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Rock Guitar Lessons: Time to Crank Up

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[MUSIC]
One, two, three, four.
[MUSIC]
All right, it's time to crank up.
I've showed you a lot of muting techniques
with both the left hand and
the right hand.
And this is finally gonna allow us to turn
up the volume on our guitar and
start enjoying some of that big rock,
distorted, fuzzy sound.
I think you're ready for it, so let's take
this riff, this is all power chords,
we got a power chord in C, and we got a
power chord in F, and
a power chord in E flat, and a power chord
in B flat.
They all look the same, they all feel the
same,
just moving that claw around in different
spots on the guitar.
And this one starts on the end of four,
and
it starts with an upstroke, which is
usually the case for syncopations and
the end of four certainly is a
syncopation, it comes between the beats.
So it's like one and, two and, three and,
four and that's your first note,
it's going to be an upstroke.
One and two and three and four.
[SOUND].
Let's practice just that first note.
One and two and three and four.
[SOUND].
Get your foot tapping one and two and
three and
four, all right, now let's try doing the
end of four, and the one,
the down beat just together, so its be one
and two and three and four.
[SOUND].
That's good.
One, and two, and three, and four
[MUSIC]
Now don't worry if this,
this is not simple stuff, starting on
beats that aren't one takes some practice.
Takes some getting used to cause you
really have to have a sense
of where the time is.
You have to have your foot going, cause
otherwise
what ever you start with sounds like a
down beat and it's not in this case,
it's the end of four we're going to make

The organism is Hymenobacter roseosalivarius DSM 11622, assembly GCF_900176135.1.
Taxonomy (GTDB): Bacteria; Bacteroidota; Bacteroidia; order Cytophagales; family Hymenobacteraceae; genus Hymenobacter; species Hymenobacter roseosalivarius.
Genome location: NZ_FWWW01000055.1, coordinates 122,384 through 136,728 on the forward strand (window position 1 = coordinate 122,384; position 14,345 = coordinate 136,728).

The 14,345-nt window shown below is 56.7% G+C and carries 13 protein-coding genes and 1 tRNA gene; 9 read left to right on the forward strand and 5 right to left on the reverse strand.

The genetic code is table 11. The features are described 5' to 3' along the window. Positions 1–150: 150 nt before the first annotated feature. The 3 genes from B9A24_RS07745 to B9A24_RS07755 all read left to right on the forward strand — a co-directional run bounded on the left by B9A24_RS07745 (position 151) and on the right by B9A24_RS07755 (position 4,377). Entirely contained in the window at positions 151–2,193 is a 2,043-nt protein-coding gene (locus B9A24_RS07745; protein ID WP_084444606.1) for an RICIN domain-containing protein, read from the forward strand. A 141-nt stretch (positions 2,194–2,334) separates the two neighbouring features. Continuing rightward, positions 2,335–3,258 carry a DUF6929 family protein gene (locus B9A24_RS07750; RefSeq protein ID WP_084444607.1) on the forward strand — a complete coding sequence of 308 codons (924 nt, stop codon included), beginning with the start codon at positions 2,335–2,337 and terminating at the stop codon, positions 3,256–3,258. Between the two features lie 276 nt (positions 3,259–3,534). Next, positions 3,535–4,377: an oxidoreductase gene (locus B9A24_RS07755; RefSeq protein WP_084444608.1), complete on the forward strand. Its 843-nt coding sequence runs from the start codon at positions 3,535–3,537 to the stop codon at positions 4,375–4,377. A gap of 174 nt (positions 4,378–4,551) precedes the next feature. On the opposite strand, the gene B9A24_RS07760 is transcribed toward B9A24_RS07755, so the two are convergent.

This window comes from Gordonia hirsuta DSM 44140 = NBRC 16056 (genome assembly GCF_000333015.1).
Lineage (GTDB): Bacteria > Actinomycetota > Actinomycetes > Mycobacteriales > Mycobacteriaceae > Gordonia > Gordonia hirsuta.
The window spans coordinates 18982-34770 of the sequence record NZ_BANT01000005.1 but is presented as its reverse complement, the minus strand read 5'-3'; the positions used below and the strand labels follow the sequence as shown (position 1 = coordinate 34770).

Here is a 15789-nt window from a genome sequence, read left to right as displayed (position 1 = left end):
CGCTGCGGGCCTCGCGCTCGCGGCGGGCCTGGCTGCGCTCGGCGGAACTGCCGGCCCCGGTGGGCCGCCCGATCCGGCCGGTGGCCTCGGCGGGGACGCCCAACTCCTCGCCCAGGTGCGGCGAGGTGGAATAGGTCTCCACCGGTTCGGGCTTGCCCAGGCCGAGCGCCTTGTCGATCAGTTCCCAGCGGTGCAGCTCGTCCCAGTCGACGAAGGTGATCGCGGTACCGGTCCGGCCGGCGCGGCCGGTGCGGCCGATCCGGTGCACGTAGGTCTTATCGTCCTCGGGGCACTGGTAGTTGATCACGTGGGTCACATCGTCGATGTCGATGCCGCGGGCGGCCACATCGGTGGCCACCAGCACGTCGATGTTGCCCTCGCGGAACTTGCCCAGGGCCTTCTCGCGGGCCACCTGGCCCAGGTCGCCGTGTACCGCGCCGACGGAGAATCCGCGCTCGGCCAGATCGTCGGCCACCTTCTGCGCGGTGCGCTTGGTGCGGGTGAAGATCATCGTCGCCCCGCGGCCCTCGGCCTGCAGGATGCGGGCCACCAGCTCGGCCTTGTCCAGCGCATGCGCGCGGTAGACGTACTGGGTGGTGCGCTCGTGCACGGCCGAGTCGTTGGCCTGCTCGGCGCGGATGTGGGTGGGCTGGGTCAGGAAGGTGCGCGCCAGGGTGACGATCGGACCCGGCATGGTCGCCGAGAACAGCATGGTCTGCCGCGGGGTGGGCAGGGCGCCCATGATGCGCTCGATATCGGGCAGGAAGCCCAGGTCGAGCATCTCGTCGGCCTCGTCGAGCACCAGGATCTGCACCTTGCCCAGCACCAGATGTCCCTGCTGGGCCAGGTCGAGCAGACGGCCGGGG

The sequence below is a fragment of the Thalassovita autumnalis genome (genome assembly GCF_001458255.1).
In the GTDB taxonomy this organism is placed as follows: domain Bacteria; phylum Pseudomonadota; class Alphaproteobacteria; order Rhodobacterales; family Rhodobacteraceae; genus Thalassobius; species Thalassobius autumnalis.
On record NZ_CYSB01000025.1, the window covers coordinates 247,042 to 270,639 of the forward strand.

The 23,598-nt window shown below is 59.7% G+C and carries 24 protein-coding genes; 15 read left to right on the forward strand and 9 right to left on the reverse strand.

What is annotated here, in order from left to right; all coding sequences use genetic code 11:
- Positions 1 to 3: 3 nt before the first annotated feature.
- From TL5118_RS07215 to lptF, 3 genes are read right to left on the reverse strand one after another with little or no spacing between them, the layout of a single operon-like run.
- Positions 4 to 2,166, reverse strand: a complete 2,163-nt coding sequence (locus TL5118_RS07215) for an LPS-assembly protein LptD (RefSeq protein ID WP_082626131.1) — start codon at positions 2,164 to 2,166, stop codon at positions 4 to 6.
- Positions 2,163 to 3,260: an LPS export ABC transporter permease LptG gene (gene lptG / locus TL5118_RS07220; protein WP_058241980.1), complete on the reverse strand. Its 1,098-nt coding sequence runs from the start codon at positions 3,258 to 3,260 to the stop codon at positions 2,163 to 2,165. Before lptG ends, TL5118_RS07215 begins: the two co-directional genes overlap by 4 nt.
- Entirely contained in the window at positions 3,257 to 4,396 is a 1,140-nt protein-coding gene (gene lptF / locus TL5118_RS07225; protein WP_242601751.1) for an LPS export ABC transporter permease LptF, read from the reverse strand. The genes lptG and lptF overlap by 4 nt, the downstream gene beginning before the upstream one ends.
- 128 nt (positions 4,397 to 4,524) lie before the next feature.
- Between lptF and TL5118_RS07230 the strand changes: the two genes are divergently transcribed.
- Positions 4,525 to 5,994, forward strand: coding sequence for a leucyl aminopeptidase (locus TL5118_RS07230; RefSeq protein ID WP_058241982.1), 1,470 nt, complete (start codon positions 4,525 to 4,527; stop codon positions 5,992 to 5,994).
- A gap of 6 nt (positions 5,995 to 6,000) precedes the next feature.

sure that your listener knows that.
So you gotta one and two and three and
four and you know where one is.
One and two and three and four.
All right, you got it now, so let's
complete the riff.
It'll be one and two and three and four.
All right, it immediately jumps after
those two chords up to the F.
And let's see what stroke that is.
That one actually starts with the up, as
well, this is a pretty syncopated riff.
That's one of the things I like about it.
So let's listen to it once, one, two, and
three and four.
That's an awesome riff and
I love the stop at the end because you
hear the little reverb tail.
And you hear the fact that, you, can
control the strings,
even with a lot of distortion.
One and two and three and four and
[MUSIC].
Now, a little bit of hum cuz I've got tons
of distortion going on, but
the strings aren't going
[MUSIC].
It's not doing this.
One and two and three and four and.
[MUSIC]
You know there's plenty of
potential chaos in an electric guitar and
we're controlling it with our left hand,
this part, muting it, I'm muting it with
this part.
One and two and three and four.
[SOUND] That's nice.
And then we'll do the answer to that.
[SOUND] Also begins on the end of four and
syncopation and the upstroke.
And you already know the chords,
I think we are ready to play it,
one, two, three, four!
Four.
[MUSIC]
One, two, three, four.
[MUSIC]